John Carpenter’s POV
Video essays are all about execution. While the premise is important, it is in the actual execution that the idea comes to fruition. A good idea can be ruined by sloppy editing and an average insight can produce unexpected results when handled well.
Take this example. It starts from a seemingly simple observation: there are a lot of point of view shots in John Carpenter movies. That could have led to another run-of-the-mill supercut, but KINO’s assured and deft editing gives this effort added value. The pacing is flawless and almost hypnotic, forgoing the usual ADHD inducing fast cutting of supercuts for a much more leisurely tempo. This pace serves the piece well, because you get the opportunity to ponder the radicalness of Carpenter’s stylistic choices.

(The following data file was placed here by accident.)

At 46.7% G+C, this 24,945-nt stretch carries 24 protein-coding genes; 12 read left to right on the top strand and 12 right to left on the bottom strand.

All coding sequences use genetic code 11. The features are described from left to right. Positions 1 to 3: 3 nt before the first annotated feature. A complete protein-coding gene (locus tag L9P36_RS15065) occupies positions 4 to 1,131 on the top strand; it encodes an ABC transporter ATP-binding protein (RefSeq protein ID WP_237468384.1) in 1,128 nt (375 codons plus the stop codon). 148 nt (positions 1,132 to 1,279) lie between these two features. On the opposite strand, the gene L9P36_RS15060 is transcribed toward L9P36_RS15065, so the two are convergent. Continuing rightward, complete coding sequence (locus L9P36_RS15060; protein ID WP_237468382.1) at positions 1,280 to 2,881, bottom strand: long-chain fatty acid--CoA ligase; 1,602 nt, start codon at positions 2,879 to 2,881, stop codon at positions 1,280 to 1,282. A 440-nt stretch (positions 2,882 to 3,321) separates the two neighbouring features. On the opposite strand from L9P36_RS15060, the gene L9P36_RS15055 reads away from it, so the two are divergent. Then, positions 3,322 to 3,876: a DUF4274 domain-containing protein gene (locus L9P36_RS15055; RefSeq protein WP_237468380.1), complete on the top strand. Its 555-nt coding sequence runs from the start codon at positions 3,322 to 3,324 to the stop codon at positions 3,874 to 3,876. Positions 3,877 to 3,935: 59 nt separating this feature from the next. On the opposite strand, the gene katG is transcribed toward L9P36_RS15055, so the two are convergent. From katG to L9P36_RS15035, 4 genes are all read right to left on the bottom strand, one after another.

The common asthmatic supercut relies on the energy of its speedy succession of images to bridge the caesuras between differing shots. This supercut on the contrary looks for recurring visual motifs in Carpenter’s oeuvre to tie the montage together and smooth out the transitions. Putting on glasses, watching a show on television, the use of masked shots to suggest the shape of vision… all these motifs help string together otherwise dissimilar scenes, and as a bonus they reinforce this video essay’s central theme of the subjective camera.